Congressional leaders are demanding answers about the Obama administration's plans on Syria, and the White House said Thursday that they'll get some. Senior administration officials plan to brief select members during a teleconference at 6 p.m. Thursday, deputy press secretary Josh Earnest said.
Administration officials on the call will include national security adviser Susan Rice, Secretary of State John Kerry, Defense Secretary Chuck Hagel, the director of national intelligence and the vice chairman of the Joint Chiefs of Staff, Earnest said. He called it one in a series of conversations between the White House and Congress on the U.S. response to reports of chemical weapons attacks that killed hundreds of civilians in Syria,
"That conference call is just the latest in a series of robust congressional consultations that everybody from the president on down in the administration have been engaged in over the last few days," Earnest said.
The spokesman emphasized that while the administration has concluded that the attacks were perpetrated by Syrian President Bashar al-Assad's regime, President Obama has not yet finalized a decision about whether to respond with military air strikes against Syrian targets.
On Wednesday, House Speaker John A. Boehner (R-Ohio) sent a letter to Obama demanding that he personally "make the case to the American people and Congress for how potential military action will secure American national security interests."
Obama briefed Boehner during a phone call Thursday afternoon, according to Boehner’s spokesman Brendan Buck. The speaker pressed Obama on the concerns outlined in his letter, Buck said, adding that “it is clear that further dialogue and consultation with Congress, as well as communication with the American public, will be needed.”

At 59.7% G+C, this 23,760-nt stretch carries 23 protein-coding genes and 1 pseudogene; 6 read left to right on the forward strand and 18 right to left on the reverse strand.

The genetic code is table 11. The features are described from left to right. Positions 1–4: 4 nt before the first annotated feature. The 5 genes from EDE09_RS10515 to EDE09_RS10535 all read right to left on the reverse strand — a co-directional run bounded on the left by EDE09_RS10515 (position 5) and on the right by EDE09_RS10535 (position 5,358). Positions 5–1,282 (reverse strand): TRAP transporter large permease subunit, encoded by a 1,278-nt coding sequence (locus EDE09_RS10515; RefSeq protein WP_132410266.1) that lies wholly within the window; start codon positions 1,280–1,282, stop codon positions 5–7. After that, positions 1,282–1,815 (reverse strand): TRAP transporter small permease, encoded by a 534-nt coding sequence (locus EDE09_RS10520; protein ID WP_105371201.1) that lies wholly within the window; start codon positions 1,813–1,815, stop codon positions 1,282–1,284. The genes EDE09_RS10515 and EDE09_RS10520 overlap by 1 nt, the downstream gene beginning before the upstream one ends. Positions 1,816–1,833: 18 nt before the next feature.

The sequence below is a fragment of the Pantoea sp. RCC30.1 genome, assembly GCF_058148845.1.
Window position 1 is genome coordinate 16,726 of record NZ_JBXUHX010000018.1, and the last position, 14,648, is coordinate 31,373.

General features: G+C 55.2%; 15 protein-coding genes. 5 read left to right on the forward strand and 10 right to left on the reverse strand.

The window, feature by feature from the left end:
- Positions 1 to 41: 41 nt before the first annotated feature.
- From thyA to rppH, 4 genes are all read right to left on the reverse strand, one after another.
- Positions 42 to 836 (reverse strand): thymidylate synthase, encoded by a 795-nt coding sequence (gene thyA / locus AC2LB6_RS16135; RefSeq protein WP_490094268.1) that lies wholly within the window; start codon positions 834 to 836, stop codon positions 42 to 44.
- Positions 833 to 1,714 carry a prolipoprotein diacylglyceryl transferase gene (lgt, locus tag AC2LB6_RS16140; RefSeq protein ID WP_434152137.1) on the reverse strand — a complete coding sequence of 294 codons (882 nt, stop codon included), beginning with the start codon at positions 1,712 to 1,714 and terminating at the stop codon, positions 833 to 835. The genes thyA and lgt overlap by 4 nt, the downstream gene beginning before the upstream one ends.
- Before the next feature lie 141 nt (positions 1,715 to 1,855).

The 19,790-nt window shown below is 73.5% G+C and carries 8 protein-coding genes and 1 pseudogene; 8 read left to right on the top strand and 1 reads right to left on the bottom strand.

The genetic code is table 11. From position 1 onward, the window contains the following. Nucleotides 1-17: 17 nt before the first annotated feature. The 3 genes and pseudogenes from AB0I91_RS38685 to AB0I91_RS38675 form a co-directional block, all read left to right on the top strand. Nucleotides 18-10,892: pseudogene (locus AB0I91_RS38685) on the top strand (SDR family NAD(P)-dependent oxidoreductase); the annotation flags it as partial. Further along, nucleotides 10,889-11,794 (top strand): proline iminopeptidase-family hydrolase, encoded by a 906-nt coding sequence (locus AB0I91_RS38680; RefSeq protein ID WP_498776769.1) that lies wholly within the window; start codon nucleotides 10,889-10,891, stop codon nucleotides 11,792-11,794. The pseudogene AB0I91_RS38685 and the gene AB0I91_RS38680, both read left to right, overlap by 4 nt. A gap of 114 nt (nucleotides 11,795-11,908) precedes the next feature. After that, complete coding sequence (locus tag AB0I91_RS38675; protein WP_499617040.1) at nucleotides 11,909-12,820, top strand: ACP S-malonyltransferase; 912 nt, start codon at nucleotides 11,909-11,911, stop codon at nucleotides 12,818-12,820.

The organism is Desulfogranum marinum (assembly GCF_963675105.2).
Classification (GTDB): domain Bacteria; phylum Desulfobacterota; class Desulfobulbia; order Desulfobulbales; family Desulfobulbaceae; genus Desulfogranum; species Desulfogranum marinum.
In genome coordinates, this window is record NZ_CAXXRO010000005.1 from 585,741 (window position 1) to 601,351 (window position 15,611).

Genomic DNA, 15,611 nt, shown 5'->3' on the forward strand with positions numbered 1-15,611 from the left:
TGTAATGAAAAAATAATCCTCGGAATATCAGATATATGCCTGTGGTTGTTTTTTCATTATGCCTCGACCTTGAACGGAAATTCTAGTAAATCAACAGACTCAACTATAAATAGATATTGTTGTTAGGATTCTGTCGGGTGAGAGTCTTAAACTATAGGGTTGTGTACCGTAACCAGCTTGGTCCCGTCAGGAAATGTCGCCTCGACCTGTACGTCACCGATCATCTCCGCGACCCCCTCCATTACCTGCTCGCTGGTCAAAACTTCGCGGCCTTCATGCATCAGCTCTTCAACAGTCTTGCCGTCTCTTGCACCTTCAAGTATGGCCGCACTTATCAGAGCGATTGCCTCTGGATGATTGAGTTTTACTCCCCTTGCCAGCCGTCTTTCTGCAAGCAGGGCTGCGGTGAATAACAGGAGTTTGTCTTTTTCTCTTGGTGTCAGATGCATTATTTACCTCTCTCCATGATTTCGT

Senate Majority Leader Harry M. Reid (D-Nev.) had been in regular contact with President Obama in recent days, according to Senate aides.
White House officials have not indicated that the president would seek Congressional approval before striking Syria. With Congress on summer recess through next week, the teleconference will take place with members calling in from their districts across the country.
Some GOP senators were meeting separately at the White House with senior officials for ongoing talks on the budget, and Earnest said the officials were prepared to talk about Syria if asked.
"The president believes it's important for us to consult with Congress," Earnest said. "We've done that in a robust way that has involved reading out some of the conversations that the president and other have had with our allies around the globe, that has involved the sharing of some intelligence, although that's difficult to do in this setting because, as I mentioned, the conference call is unclassified."
Ed O'Keefe contributed to this story.